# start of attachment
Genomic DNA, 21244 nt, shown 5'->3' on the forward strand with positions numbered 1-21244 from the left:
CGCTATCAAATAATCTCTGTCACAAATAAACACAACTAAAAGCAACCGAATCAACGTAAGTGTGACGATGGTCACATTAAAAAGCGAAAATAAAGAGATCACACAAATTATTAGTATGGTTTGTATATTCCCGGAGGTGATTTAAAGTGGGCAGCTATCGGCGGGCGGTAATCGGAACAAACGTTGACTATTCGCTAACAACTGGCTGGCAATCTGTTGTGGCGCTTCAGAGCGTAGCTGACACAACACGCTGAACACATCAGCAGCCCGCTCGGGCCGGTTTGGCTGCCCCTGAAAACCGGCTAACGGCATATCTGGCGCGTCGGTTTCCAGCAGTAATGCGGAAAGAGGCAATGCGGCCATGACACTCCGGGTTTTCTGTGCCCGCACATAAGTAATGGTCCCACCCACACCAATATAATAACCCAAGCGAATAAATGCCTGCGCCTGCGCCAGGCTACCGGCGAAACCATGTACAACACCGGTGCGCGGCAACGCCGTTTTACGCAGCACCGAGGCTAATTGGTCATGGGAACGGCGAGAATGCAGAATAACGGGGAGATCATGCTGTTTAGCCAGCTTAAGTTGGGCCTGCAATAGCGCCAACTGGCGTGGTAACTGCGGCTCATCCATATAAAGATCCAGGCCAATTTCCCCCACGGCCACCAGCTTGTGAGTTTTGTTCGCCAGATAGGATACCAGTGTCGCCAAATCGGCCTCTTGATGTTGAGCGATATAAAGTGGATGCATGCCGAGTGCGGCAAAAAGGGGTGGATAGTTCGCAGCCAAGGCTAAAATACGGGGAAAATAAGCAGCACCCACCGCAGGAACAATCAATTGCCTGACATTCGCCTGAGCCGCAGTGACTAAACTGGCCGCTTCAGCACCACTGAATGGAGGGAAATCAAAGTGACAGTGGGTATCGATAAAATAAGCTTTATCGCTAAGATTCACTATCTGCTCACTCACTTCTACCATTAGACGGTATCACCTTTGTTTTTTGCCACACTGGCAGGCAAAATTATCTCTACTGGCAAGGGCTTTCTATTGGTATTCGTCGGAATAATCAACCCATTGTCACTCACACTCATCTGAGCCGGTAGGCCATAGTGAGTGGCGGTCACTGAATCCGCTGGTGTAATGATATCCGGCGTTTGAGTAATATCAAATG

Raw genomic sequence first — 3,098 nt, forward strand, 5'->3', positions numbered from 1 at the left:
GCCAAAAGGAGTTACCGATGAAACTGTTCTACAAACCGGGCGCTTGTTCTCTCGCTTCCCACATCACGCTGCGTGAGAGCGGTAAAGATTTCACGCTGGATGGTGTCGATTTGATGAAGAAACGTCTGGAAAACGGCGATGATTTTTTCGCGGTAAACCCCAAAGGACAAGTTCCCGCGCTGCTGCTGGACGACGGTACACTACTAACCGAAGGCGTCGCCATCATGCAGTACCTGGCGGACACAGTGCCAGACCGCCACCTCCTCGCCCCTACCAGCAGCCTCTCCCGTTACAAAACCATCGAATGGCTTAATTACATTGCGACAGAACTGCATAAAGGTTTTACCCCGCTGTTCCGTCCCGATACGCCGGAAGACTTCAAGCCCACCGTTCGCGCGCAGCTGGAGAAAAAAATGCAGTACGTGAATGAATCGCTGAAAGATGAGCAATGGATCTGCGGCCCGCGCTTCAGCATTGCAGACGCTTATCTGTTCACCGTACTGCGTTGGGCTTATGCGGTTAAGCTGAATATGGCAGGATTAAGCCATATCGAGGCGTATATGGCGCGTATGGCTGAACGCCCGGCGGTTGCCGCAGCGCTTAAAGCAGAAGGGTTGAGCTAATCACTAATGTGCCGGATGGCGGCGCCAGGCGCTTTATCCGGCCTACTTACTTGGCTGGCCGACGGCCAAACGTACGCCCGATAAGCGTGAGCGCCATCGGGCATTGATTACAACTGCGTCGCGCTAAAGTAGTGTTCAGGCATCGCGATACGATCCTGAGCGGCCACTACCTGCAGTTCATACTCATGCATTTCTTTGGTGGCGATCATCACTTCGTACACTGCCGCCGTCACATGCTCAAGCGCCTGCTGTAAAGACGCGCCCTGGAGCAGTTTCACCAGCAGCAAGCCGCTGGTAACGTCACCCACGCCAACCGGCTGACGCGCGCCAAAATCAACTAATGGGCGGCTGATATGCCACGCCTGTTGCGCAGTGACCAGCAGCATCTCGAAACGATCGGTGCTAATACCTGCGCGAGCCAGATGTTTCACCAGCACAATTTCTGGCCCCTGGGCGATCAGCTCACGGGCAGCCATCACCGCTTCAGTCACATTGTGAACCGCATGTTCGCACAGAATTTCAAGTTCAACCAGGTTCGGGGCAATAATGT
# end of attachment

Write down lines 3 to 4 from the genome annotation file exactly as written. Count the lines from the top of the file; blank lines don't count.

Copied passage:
Raw genomic sequence first — 3,098 nt, forward strand, 5'->3', positions numbered from 1 at the left:
GCCAAAAGGAGTTACCGATGAAACTGTTCTACAAACCGGGCGCTTGTTCTCTCGCTTCCCACATCACGCTGCGTGAGAGCGGTAAAGATTTCACGCTGGATGGTGTCGATTTGATGAAGAAACGTCTGGAAAACGGCGATGATTTTTTCGCGGTAAACCCCAAAGGACAAGTTCCCGCGCTGCTGCTGGACGACGGTACACTACTAACCGAAGGCGTCGCCATCATGCAGTACCTGGCGGACACAGTGCCAGACCGCCACCTCCTCGCCCCTACCAGCAGCCTCTCCCGTTACAAAACCATCGAATGGCTTAATTACATTGCGACAGAACTGCATAAAGGTTTTACCCCGCTGTTCCGTCCCGATACGCCGGAAGACTTCAAGCCCACCGTTCGCGCGCAGCTGGAGAAAAAAATGCAGTACGTGAATGAATCGCTGAAAGATGAGCAATGGATCTGCGGCCCGCGCTTCAGCATTGCAGACGCTTATCTGTTCACCGTACTGCGTTGGGCTTATGCGGTTAAGCTGAATATGGCAGGATTAAGCCATATCGAGGCGTATATGGCGCGTATGGCTGAACGCCCGGCGGTTGCCGCAGCGCTTAAAGCAGAAGGGTTGAGCTAATCACTAATGTGCCGGATGGCGGCGCCAGGCGCTTTATCCGGCCTACTTACTTGGCTGGCCGACGGCCAAACGTACGCCCGATAAGCGTGAGCGCCATCGGGCATTGATTACAACTGCGTCGCGCTAAAGTAGTGTTCAGGCATCGCGATACGATCCTGAGCGGCCACTACCTGCAGTTCATACTCATGCATTTCTTTGGTGGCGATCATCACTTCGTACACTGCCGCCGTCACATGCTCAAGCGCCTGCTGTAAAGACGCGCCCTGGAGCAGTTTCACCAGCAGCAAGCCGCTGGTAACGTCACCCACGCCAACCGGCTGACGCGCGCCAAAATCAACTAATGGGCGGCTGATATGCCACGCCTGTTGCGCAGTGACCAGCAGCATCTCGAAACGATCGGTGCTAATACCTGCGCGAGCCAGATGTTTCACCAGCACAATTTCTGGCCCCTGGGCGATCAGCTCACGGGCAGCCATCACCGCTTCAGTCACATTGTGAACCGCATGTTCGCACAGAATTTCAAGTTCAACCAGGTTCGGGGCAATAATGT